March, 24, 2015
Mar 24

The St. Louis Raiders? Seriously? I'm all for bringing the NFL to L.A., but come on.

  • After a break of more than two weeks, Oklahoma returned to the practice field on Monday. Its players are wearing black to continue their efforts toward eliminating racism on OU's campus following the SAE fiasco. You have to respect the fact that Sooners players are taking this problem seriously and haven't just moved on now that the national controversy has seemingly passed. As for on-field news, Joe Mixon and Dede Westbrook are earning praise, and all four quarterbacks are reportedly getting near-equal reps.
  • Charlie Strong talked quarterbacks and a whole lot more on Monday to kick off Texas' first week of spring practice. Chuck Carlton of the Dallas Morning News offers a solid recap here and makes some good points about the kind of building that's ahead for Strong and his Longhorns. Kirk Bohls of the Austin American-Statesman offers a fine take on talk of rebuilding, too. As I wrote about yesterday, Strong is still working to build up a lot more than just the talent level when it comes to this team.
  • Kansas is opening spring practice on Tuesday, and David Beaty sounds fired up to get started. Matt Tait of the Lawrence Journal-World caught up with the new head coach on the eve of practice and got him to lay out some of his goals for spring ball. You will notice Beaty rarely talks about specific players in these interviews -- it sure seems like he's trying to bring a clean-slate mentality to finding out what he's working with on this roster. Beaty's emphasis on establishing a clean brand of football in terms of penalties, turnovers and special teams is probably a good start, too.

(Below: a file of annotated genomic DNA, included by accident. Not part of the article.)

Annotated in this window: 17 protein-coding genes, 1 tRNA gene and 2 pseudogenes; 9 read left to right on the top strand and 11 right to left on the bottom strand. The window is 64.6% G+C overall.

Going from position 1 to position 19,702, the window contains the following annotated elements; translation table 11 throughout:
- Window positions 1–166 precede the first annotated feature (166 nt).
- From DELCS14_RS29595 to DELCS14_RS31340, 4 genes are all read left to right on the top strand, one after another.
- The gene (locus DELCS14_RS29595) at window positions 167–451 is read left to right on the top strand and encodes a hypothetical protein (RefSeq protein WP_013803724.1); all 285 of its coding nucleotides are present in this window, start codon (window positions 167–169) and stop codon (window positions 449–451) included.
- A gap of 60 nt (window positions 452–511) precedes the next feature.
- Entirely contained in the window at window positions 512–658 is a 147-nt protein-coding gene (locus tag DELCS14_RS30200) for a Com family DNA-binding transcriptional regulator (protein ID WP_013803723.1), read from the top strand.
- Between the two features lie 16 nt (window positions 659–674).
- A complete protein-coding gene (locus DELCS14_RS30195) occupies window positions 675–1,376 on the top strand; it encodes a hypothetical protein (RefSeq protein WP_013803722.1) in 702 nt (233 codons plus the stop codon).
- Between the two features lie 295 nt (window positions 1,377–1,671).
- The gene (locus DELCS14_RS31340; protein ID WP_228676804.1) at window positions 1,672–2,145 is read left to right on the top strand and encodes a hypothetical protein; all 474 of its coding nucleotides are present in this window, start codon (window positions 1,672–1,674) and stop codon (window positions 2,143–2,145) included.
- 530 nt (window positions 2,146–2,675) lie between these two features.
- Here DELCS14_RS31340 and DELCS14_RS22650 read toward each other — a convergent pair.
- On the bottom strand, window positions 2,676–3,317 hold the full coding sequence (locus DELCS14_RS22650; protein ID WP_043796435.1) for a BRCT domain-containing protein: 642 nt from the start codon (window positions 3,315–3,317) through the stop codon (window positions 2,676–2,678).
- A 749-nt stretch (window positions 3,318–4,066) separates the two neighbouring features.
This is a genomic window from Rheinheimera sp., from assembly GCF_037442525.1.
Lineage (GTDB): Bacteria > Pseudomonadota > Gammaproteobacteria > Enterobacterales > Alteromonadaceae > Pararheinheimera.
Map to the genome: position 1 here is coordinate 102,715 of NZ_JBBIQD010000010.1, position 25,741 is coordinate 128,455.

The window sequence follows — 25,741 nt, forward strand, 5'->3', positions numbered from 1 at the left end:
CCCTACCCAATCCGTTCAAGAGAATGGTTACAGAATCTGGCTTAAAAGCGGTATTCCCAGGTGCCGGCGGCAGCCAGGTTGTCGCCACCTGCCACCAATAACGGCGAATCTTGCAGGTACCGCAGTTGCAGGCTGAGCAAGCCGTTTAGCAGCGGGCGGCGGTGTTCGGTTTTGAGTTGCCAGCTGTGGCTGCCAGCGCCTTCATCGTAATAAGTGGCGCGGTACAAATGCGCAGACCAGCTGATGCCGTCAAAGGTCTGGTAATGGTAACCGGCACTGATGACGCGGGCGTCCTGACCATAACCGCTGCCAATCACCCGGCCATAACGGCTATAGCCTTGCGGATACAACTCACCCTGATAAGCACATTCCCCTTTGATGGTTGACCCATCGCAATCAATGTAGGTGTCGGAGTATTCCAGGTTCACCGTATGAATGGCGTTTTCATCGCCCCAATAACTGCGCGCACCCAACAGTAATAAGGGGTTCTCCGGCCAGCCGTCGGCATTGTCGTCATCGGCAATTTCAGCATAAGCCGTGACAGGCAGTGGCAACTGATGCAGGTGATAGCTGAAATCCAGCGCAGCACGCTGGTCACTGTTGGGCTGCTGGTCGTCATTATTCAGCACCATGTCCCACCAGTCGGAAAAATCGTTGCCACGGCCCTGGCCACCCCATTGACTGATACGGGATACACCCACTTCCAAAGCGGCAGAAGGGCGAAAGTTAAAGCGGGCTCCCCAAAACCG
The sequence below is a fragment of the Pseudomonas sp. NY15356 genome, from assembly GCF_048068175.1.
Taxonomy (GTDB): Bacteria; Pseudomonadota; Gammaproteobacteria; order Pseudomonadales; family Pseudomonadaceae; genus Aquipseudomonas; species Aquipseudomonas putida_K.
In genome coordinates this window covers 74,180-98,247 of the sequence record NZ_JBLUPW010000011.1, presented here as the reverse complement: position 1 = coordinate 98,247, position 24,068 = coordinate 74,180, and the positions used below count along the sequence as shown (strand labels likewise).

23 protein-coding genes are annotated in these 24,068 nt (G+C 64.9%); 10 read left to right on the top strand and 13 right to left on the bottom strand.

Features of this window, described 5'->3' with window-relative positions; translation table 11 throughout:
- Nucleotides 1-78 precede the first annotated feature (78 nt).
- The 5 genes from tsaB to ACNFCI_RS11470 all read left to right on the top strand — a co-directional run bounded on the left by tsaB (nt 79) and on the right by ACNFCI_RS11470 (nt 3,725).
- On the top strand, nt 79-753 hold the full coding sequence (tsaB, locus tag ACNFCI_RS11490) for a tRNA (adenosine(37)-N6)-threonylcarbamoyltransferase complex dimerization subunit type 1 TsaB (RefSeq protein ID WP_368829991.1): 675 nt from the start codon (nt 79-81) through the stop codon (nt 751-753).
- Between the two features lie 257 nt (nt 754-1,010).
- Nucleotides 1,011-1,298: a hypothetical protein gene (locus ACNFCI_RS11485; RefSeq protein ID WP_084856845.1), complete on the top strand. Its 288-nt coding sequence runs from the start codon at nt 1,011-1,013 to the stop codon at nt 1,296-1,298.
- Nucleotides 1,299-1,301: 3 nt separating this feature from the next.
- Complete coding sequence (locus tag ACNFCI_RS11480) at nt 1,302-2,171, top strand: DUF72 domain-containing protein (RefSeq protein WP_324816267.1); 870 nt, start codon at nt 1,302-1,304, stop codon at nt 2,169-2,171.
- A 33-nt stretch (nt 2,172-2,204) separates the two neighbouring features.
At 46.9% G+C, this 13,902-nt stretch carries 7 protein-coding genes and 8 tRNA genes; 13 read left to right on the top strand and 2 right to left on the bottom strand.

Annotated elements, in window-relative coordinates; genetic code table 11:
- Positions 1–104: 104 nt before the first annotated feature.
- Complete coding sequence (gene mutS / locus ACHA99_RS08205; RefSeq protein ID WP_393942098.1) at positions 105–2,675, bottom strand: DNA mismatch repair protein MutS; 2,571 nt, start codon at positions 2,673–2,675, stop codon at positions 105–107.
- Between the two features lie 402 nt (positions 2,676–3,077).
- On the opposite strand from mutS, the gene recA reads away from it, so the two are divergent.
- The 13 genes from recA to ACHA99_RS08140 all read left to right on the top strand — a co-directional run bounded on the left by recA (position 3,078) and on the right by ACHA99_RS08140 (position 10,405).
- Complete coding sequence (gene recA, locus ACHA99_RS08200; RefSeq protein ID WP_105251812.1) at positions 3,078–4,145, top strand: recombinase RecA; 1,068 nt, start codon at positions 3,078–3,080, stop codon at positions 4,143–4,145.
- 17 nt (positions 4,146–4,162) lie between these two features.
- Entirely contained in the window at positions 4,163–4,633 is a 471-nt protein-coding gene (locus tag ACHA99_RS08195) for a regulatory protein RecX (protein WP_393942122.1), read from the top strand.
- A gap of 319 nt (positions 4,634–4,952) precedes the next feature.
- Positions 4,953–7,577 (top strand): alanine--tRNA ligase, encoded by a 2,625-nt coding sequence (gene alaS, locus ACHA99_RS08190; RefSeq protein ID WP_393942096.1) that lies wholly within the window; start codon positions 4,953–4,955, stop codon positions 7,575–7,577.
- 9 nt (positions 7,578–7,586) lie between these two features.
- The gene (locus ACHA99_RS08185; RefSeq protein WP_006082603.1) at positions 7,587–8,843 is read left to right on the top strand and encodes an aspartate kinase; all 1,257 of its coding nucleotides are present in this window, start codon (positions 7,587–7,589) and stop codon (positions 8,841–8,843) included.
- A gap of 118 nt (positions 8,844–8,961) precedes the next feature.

• Former Oklahoma tight end Taylor McNamara is transferring to USC, he announced Monday night via Twitter. His plans to depart had been largely expected for the past month, and McNamara seems to be making a smart move here. He'll graduate from Oklahoma in May and play right away for a Trojans team that's thin at tight end while Bryce Dixon is suspended. Blake Bell's move to tight end really marginalized McNamara's chances to help Oklahoma in 2014, so you can't blame him for wanting to start over closer to home.
  • Here's an interesting look by Bobby La Gesse of the Ames Tribune at Iowa State's Jake Campos and why improved flexibility is going to be a difference-maker for the touted tackle this fall. It's a close examination of how a 6-foot-8, 295-pound lineman can get more effective simply by making a change as minor as doing more ankle stretches. If you're an O-line junkie, I think you'll enjoy this read.

Big 12 recruiting scorecard

March, 23, 2015
Mar 23

Spring ball rolls on and a few new commitments rolled in, too. The latest from the Big 12 on the recruiting trail:

Total commits: 7
ESPN Junior 300 commits: 4
The latest: The Bears hosted a big group of recruits for its "Friday Night Lights" scrimmage, including incoming freshmen and targets from several classes. One big man on campus was ESPN 300 lineman J.P. Urquidez, a 6-foot-6, 305-pound tackle from Copperas Cove, Texas. Urquidez also visited Miami recently and has those two schools high on his list along with Texas and Oklahoma. He's expected to make his decision this spring.

Total commits:
ESPN Junior 300 commits: 0
The latest: The Cyclones still have not landed a commitment for 2016. They do continue to pursue defensive end Noah Fant, though that's getting more challenging. The defensive end out of Omaha, Nebraska, recently took an unofficial visit to Nebraska and is expected to check out Purdue next. Getting him in for ISU's junior day was a good move, but Fant is drawing more and more interest these days.

Total commits: 1
ESPN Junior 300 commits: 0
The latest: